Sgt. Pepper rides home in Lindsey's lap in the truck.
This cute little fluffball is Sgt. Pepper, Good Life Ranch’s newest livestock guardian dog (LGD). Lindsey’s parents, Ronnie and Jake, had given us some money to buy some young LGD pups for Christmas. This is pup #1!
No, Maggie is not being replaced. She is doing a tremendous job! But she is between 7 and 8 years old and it takes 18-24 months to get a LGD trained and working at full capacity. So now is the time to start training a replacement if we want Maggie to be able to retire before she hits double digits in age. We wanted to get 2 young puppies (a male and female so that we won’t have to buy a LGD again, as well as hopefully make a little bit of money to pay for their food eventually) and allow Maggie to train them how to be good guardians. Then, once the younger generation is trustworthy and working at full capacity, Maggie will be able to retire to a smaller area with some geese or pygmy goats or something.
We got Sgt. Pepper from a family near Campbellsville. The parents of the litter of 9 puppies were on the premises and were guarding a small flock of goats in addition to raising their litter of puppies. The parents were alert but very friendly, even with strangers. There were 4 puppies still there – 2 males and 2 females. We chose the puppy that seemed the most confident and willing to explore the paddock. He was also a little bit bigger than the others, but that was not as important to us as his personality and self-confidence. Right now he weighs around 12 pounds and will be 9 weeks old tomorrow.
On the way home we decided that we would call him Sgt. Pepper. Lindsey also wants a llama named General Fierceness, so apparently she is a fan of military ranks. The Beatles theme for our LGDs could be fun – Sgt. Pepper and Maggie Mae could have friends named JoJo, Jude, Desmond, Eleanor, Michelle, Maxwell, Mr. Kite, Paperback Writer, Prudence, Lucy, Lady Madonna, Rocky, John, and Yoko. I’m also pretty sure I’ve missed many of the names in their more obscure songs, but you get the idea!
We also stopped off at one of our Amish neighbor’s and got a well-made doghouse so that Sgt. Pepper could get away from the goats if they try to play too rough while he’s still little. Before we move the goats next I’ll put some wheels and handles on the doghouse so we can move it around the pasture with the goat shelter and Sgt. Pepper and Maggie will have a place of their own that the goats can’t enter. We also learned that his parents live just half an hour or so away from my parents in Arkansas. Small world!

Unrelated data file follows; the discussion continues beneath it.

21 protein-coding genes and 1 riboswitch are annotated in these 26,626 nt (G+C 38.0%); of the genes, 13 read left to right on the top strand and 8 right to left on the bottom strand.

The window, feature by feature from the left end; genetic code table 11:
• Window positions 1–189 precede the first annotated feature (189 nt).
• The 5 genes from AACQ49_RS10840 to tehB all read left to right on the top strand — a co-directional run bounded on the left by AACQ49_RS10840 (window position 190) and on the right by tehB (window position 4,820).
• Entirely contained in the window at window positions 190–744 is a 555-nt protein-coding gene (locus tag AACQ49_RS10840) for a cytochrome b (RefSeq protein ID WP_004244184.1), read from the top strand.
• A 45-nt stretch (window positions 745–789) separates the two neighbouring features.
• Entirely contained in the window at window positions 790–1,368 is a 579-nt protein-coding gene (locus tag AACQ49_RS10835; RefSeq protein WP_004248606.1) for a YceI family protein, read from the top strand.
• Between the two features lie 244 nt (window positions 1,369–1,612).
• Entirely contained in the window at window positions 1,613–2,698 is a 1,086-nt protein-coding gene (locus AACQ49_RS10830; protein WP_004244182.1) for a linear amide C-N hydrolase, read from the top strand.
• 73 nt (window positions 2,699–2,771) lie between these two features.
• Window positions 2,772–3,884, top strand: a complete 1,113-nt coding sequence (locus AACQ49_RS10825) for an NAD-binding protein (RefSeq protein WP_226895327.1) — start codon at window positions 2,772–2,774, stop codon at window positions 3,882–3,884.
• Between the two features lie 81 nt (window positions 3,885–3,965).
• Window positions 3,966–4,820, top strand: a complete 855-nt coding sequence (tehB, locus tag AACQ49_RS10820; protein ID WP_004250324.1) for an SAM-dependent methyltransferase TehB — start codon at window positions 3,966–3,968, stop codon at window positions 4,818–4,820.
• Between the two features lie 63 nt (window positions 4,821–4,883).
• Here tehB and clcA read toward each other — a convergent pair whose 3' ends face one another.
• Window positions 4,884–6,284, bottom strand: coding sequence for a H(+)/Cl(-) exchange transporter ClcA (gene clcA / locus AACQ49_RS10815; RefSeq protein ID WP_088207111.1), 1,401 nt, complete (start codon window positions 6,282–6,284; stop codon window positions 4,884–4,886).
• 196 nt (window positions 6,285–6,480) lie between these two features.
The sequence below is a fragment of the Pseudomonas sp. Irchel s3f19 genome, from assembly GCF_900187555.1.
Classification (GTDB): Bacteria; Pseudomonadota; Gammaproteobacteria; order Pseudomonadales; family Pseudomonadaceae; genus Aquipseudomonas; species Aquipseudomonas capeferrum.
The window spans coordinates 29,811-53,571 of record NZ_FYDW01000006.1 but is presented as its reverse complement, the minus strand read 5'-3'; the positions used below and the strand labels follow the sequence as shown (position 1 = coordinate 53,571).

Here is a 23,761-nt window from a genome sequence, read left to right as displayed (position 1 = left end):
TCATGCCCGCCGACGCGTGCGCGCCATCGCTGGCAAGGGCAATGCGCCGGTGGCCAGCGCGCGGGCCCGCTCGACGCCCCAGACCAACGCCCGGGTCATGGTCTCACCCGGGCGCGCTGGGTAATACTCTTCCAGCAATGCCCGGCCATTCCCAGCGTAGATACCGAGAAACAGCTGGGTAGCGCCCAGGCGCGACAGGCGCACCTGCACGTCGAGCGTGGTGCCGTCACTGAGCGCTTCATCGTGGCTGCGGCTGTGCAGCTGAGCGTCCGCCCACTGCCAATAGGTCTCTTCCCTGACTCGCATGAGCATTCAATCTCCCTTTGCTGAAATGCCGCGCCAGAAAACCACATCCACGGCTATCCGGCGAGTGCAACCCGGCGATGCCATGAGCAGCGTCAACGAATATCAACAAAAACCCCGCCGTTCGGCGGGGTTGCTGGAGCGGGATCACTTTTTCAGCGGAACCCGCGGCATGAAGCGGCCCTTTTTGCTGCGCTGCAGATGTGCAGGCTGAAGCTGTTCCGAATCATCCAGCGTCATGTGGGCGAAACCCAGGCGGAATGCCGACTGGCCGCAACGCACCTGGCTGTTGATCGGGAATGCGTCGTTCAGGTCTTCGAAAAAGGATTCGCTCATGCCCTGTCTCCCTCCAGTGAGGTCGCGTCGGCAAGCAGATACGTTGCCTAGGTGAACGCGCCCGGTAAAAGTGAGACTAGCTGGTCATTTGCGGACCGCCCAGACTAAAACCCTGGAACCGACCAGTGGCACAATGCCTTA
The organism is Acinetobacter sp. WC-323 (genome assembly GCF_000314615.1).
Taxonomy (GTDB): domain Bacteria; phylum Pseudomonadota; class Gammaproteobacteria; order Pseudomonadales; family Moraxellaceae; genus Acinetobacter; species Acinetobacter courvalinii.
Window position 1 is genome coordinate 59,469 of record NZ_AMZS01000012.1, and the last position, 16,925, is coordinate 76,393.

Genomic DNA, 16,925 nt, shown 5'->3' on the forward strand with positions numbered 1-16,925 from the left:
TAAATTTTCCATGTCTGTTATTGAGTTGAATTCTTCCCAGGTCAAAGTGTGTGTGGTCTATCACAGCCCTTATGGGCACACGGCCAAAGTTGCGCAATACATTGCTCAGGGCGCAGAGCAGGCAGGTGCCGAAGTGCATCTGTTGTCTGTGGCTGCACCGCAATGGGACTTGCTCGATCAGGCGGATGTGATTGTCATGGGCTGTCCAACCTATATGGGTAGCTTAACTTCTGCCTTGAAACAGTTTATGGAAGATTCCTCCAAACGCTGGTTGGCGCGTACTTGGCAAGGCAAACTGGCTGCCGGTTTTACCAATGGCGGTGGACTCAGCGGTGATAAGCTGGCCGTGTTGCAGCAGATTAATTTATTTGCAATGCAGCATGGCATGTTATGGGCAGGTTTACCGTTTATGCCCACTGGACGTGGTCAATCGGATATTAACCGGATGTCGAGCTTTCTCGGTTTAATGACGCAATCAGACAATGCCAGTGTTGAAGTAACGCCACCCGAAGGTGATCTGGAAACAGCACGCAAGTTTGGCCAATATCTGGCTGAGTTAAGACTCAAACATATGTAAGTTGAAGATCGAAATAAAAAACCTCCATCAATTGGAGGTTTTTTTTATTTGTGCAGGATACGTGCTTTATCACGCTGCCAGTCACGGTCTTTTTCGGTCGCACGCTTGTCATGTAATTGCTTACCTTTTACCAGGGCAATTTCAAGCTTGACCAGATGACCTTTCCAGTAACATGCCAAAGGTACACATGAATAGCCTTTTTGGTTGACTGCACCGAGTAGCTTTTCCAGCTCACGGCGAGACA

Here are some shots of Sgt. Pepper’s first day at Good Life Ranch.
Once we got back home, we put some straw in the doghouse so that Sgt. Pepper could make himself a little nest. Then we put him inside the doghouse and put it inside the next goat paddock. We then proceeded to build the goat paddock around the doghouse with him in it. Our thought was that the goats are usually distracted by the fresh grass for a while after a paddock shift and would therefore notice the puppy one at a time over a period of time rather than him being the only new thing in their world. For the most part, it worked.
After building the new paddock and moving Maggie and the goats into it, we took care that Sgt. Pepper and Maggie had a good first meeting. Maggie sniffed the entrance of the doghouse and then went around the paddock doing her usual marking and scraping to define her territory. Coyotes beware! After she finished that, we took Sgt. Pepper out of his house and let them introduce themselves. Maggie sniffed him a little but was far more interested in getting attention from us. Sgt. Pepper followed her around a little and explored the paddock on his own a little. I took him across the paddock to make sure he could find his way back to his doghouse, and he was successful! He only needed a little break in the goat shelter at the halfway point.
The only negative was the boss goat, Miss Priss. She head-butts all the other goats all the time, and she did that with Sgt. Pepper once, too. He squealed but wasn’t hurt. I was also encouraged that he didn’t run away from her after that either. We’ll just have to keep an eye on that situation over the next couple days. Sgt. Pepper has the doghouse he can retreat too, but if Priss doesn’t leave him be then we’ll put Sgt. Pepper in a smaller area with just Nadine and Roja so he can bond to goats without any danger of getting head-butted.
All in all, Sgt. Pepper had a big day. He got his shots and de-wormer, had a nice truck ride in Lindsey’s lap, threw up a little from car sickness (luckily not in Lindsey’s lap), got a new house, pooped in the bed of the truck, met Maggie the mentor, stood up to Priss the goat, and fell sound asleep in the house before dark.
He’s very cute!